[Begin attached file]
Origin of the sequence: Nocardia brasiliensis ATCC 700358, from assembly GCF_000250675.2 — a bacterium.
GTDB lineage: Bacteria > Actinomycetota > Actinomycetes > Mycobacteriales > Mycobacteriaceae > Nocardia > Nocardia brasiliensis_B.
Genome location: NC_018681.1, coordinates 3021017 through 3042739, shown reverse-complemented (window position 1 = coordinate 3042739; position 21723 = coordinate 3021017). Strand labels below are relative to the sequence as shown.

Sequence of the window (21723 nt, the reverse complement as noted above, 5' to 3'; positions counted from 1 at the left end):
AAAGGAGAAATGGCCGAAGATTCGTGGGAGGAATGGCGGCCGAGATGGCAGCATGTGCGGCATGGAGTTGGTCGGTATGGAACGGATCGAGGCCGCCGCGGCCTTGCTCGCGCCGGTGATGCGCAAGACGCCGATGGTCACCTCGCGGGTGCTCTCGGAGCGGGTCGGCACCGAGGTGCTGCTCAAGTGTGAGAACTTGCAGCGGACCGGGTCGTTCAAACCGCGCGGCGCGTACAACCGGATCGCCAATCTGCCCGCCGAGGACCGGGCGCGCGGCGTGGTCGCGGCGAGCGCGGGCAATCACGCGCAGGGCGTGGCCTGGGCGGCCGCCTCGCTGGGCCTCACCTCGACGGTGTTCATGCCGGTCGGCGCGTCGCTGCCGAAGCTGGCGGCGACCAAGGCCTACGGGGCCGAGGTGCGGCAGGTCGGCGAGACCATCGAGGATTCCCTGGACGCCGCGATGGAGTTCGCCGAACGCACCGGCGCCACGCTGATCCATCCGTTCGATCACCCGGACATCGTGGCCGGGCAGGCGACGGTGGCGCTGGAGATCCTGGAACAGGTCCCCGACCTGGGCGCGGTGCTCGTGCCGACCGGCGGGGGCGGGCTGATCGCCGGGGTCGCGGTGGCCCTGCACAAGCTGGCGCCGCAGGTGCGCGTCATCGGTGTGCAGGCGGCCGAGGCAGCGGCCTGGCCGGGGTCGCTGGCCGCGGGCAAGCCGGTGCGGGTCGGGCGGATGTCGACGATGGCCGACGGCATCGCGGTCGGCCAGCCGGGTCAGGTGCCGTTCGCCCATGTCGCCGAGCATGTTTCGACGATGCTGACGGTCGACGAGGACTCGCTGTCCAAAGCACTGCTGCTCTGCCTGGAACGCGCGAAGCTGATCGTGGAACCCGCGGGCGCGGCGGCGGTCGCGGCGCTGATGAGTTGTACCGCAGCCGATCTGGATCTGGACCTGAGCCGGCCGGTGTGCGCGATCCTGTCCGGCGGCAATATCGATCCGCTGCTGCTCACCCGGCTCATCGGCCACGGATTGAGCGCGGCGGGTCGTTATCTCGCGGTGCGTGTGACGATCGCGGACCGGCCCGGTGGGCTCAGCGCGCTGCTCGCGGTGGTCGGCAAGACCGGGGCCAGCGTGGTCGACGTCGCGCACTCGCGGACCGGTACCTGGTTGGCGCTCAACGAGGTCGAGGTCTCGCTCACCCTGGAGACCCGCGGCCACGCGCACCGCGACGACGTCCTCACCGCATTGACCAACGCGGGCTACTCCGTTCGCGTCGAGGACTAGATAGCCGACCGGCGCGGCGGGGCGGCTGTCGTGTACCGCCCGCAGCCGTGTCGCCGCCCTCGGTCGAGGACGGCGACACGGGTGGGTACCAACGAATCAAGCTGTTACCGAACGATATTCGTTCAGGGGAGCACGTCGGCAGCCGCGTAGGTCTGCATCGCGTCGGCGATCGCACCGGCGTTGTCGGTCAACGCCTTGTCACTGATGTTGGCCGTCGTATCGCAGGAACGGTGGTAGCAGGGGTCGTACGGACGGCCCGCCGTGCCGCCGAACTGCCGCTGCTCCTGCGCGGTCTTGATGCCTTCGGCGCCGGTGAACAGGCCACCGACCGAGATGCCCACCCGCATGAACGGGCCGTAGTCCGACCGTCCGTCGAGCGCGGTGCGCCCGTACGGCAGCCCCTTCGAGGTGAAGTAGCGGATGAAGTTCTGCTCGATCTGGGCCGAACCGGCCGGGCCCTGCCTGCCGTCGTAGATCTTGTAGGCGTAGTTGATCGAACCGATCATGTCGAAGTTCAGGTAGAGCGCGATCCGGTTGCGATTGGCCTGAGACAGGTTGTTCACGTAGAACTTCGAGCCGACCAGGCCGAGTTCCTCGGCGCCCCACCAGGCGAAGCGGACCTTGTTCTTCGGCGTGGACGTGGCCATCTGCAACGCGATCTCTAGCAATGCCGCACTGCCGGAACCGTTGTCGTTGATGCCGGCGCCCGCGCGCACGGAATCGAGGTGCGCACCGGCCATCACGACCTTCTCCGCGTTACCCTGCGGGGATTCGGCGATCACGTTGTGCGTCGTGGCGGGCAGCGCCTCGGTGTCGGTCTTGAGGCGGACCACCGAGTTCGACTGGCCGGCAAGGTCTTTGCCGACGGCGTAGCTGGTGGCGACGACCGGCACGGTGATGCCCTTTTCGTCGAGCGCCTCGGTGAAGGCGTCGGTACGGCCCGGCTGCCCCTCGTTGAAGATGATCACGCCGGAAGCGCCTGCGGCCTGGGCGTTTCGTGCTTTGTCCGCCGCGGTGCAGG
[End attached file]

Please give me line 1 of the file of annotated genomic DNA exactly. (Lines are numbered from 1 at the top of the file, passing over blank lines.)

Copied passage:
Origin of the sequence: Nocardia brasiliensis ATCC 700358, from assembly GCF_000250675.2 — a bacterium.